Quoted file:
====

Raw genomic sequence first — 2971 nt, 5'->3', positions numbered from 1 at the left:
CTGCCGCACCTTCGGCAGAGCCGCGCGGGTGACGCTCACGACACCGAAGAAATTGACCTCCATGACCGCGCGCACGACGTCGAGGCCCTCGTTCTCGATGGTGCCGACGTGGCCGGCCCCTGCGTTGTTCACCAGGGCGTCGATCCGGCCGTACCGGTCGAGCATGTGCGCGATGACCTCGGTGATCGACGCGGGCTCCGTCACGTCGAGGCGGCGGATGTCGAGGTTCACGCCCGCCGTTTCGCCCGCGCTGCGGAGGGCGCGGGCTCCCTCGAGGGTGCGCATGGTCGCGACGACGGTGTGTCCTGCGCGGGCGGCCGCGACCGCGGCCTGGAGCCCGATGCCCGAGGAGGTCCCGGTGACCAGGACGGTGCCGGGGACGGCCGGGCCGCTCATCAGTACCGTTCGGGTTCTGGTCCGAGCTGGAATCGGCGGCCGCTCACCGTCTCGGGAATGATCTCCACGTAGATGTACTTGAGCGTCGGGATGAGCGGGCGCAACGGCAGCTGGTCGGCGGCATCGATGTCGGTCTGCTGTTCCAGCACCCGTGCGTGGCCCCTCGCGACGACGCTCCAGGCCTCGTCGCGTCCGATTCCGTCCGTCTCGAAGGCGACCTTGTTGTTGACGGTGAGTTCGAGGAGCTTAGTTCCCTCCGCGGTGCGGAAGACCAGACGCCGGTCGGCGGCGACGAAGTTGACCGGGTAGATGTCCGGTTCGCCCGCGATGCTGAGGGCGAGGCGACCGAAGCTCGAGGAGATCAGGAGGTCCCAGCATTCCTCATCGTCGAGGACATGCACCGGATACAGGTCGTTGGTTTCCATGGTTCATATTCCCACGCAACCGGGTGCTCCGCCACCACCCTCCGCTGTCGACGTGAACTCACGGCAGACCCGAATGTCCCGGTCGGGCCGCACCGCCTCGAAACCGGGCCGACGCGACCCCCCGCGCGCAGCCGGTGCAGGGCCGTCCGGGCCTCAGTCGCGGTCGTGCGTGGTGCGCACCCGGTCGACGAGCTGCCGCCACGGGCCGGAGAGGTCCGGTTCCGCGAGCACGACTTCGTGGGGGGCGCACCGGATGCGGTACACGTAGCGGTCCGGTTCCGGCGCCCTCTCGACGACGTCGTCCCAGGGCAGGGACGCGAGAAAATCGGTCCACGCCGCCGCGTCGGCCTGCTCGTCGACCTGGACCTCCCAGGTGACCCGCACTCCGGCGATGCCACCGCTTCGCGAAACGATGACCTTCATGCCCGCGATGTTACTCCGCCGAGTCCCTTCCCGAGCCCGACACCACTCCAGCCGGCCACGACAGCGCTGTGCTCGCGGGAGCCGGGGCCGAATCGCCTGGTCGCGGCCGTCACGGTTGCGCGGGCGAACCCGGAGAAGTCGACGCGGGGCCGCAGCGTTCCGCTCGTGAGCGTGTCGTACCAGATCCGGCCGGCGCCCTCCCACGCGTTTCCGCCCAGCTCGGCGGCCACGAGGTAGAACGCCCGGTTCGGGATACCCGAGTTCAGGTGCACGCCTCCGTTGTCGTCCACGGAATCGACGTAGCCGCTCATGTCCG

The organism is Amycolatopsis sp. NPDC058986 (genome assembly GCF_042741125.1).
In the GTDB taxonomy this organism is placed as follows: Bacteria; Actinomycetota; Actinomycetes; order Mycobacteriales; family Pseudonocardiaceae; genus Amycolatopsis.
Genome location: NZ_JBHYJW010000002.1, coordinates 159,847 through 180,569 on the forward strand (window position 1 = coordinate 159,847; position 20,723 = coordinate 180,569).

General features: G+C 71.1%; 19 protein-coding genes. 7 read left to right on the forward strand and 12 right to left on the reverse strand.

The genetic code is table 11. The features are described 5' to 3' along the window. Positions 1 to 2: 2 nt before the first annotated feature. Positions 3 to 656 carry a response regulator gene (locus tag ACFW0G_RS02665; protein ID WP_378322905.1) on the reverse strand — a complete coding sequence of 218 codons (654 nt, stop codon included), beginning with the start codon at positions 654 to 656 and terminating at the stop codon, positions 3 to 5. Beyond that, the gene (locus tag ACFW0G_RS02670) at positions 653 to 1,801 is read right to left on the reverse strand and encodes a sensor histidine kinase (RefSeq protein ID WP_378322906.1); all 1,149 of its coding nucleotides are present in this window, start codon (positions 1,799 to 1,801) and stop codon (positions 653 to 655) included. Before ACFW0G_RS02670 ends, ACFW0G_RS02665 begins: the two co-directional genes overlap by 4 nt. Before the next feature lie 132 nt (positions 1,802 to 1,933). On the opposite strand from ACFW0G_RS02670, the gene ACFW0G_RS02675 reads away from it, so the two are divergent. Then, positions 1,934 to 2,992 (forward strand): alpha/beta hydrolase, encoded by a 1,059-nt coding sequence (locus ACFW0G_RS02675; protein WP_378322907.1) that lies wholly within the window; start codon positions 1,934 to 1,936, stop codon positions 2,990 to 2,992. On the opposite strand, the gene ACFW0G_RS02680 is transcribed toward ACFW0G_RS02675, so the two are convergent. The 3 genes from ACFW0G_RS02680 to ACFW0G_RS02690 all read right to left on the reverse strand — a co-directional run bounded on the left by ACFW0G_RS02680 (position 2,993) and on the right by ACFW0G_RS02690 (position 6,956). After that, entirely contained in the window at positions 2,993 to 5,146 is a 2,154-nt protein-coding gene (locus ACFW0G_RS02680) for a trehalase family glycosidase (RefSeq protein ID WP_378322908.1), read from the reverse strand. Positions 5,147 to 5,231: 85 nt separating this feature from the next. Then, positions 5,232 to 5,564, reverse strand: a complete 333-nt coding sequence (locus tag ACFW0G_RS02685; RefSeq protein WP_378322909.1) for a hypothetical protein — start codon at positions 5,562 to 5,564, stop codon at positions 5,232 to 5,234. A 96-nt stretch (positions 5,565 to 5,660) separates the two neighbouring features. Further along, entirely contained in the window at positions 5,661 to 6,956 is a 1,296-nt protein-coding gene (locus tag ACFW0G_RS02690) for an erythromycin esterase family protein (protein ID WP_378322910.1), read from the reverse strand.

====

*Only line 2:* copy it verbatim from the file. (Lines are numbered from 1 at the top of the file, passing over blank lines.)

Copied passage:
CTGCCGCACCTTCGGCAGAGCCGCGCGGGTGACGCTCACGACACCGAAGAAATTGACCTCCATGACCGCGCGCACGACGTCGAGGCCCTCGTTCTCGATGGTGCCGACGTGGCCGGCCCCTGCGTTGTTCACCAGGGCGTCGATCCGGCCGTACCGGTCGAGCATGTGCGCGATGACCTCGGTGATCGACGCGGGCTCCGTCACGTCGAGGCGGCGGATGTCGAGGTTCACGCCCGCCGTTTCGCCCGCGCTGCGGAGGGCGCGGGCTCCCTCGAGGGTGCGCATGGTCGCGACGACGGTGTGTCCTGCGCGGGCGGCCGCGACCGCGGCCTGGAGCCCGATGCCCGAGGAGGTCCCGGTGACCAGGACGGTGCCGGGGACGGCCGGGCCGCTCATCAGTACCGTTCGGGTTCTGGTCCGAGCTGGAATCGGCGGCCGCTCACCGTCTCGGGAATGATCTCCACGTAGATGTACTTGAGCGTCGGGATGAGCGGGCGCAACGGCAGCTGGTCGGCGGCATCGATGTCGGTCTGCTGTTCCAGCACCCGTGCGTGGCCCCTCGCGACGACGCTCCAGGCCTCGTCGCGTCCGATTCCGTCCGTCTCGAAGGCGACCTTGTTGTTGACGGTGAGTTCGAGGAGCTTAGTTCCCTCCGCGGTGCGGAAGACCAGACGCCGGTCGGCGGCGACGAAGTTGACCGGGTAGATGTCCGGTTCGCCCGCGATGCTGAGGGCGAGGCGACCGAAGCTCGAGGAGATCAGGAGGTCCCAGCATTCCTCATCGTCGAGGACATGCACCGGATACAGGTCGTTGGTTTCCATGGTTCATATTCCCACGCAACCGGGTGCTCCGCCACCACCCTCCGCTGTCGACGTGAACTCACGGCAGACCCGAATGTCCCGGTCGGGCCGCACCGCCTCGAAACCGGGCCGACGCGACCCCCCGCGCGCAGCCGGTGCAGGGCCGTCCGGGCCTCAGTCGCGGTCGTGCGTGGTGCGCACCCGGTCGACGAGCTGCCGCCACGGGCCGGAGAGGTCCGGTTCCGCGAGCACGACTTCGTGGGGGGCGCACCGGATGCGGTACACGTAGCGGTCCGGTTCCGGCGCCCTCTCGACGACGTCGTCCCAGGGCAGGGACGCGAGAAAATCGGTCCACGCCGCCGCGTCGGCCTGCTCGTCGACCTGGACCTCCCAGGTGACCCGCACTCCGGCGATGCCACCGCTTCGCGAAACGATGACCTTCATGCCCGCGATGTTACTCCGCCGAGTCCCTTCCCGAGCCCGACACCACTCCAGCCGGCCACGACAGCGCTGTGCTCGCGGGAGCCGGGGCCGAATCGCCTGGTCGCGGCCGTCACGGTTGCGCGGGCGAACCCGGAGAAGTCGACGCGGGGCCGCAGCGTTCCGCTCGTGAGCGTGTCGTACCAGATCCGGCCGGCGCCCTCCCACGCGTTTCCGCCCAGCTCGGCGGCCACGAGGTAGAACGCCCGGTTCGGGATACCCGAGTTCAGGTGCACGCCTCCGTTGTCGTCCACGGAATCGACGTAGCCGCTCATGTCCG